The subject matter of Dylan’s songs 1971 to 1973

by Tony Attwood

This is part of an ongoing series which attempts to assign a short simple theme or meaning to each Dylan composition, not (I hasten to add) to simplify Dylan’s work but to try and give me (and anyone else who happens to be reading) a greater insight into the way Dylan moved through themes and meanings in his songs.

By way of example (and this is the example I have given several times) many people consider Dylan (particularly in the 1960s) as a writer of “protest ” songs.  Yet very few people (if any) have mentioned that “protest” was the theme of a tiny minority of his compositions, or that his most famous “protest song” (Times they are a changin’) is not a protest song at all, but rather a song about the fact that the world changes in its own way, no matter what we do.

This article covers 1971 to 1973.  There is an index to the articles already written relating to the meanings of the songs of the 1950s and 1960s.   In terms of the 1970s, one article precedes this one The meanings behind Bob Dylan’s 15 compositions of 1970

That article about 1970 makes the point that 1970 saw Dylan move onto another new theme – the environment and how it relates to, and to an extent how it effects, the world and the way we see the world.  Many of the songs from that year have environmental elements in them, as well as other issues, and the final listing of the songs’ prime element from that year gave us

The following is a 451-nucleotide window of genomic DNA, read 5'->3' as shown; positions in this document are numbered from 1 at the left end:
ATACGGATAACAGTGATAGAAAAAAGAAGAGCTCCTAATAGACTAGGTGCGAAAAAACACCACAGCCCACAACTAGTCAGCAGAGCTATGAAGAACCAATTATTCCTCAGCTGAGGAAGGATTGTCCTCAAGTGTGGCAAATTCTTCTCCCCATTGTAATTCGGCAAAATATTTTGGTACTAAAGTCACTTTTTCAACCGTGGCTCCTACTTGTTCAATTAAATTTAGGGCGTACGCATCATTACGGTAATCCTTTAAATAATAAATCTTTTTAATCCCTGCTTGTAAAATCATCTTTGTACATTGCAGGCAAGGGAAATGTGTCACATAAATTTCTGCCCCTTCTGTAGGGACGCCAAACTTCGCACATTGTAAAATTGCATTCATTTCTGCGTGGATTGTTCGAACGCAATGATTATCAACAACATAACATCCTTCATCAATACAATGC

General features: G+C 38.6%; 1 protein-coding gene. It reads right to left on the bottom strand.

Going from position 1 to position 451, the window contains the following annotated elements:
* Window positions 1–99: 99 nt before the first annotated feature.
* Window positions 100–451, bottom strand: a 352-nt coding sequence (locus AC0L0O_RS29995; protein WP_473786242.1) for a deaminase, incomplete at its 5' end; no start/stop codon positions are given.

• The environment, places, locations: 5
  • Jewish prayer: 1
  • Visit: 1
  • Love: 4
  • Lost love: 1
  • Blues: 1
  • Be yourself: 1

So just two themes emerged in more than one song: the environmental songs and love songs – and indeed many of the songs which I have not counted as primarily “environmental” in the list above, do have environmental elements.  Bob, we may take it, was in love and feeling that the place was significant.

That collection of songs gave us a new list of key topics that appear in Dylan’s lyrics, and selecting as I have done in earlier years, just the categories that have reached double figures since he began writing songs at the end of the 1950s, we get these subject areas as the main ones that Dylan had written about from his very first songs through to this 1970 collection…

  • Being trapped/escaping from being trapped (being world-weary): 10
  • Randomness (including Kafkaesque randomness): 11
  • Humour, satire, talking blues: 13
  • Surrealism, Dada: 15
  • Travelling on, songs of leaving, songs of farewell, moving on: 16
  • Protest 20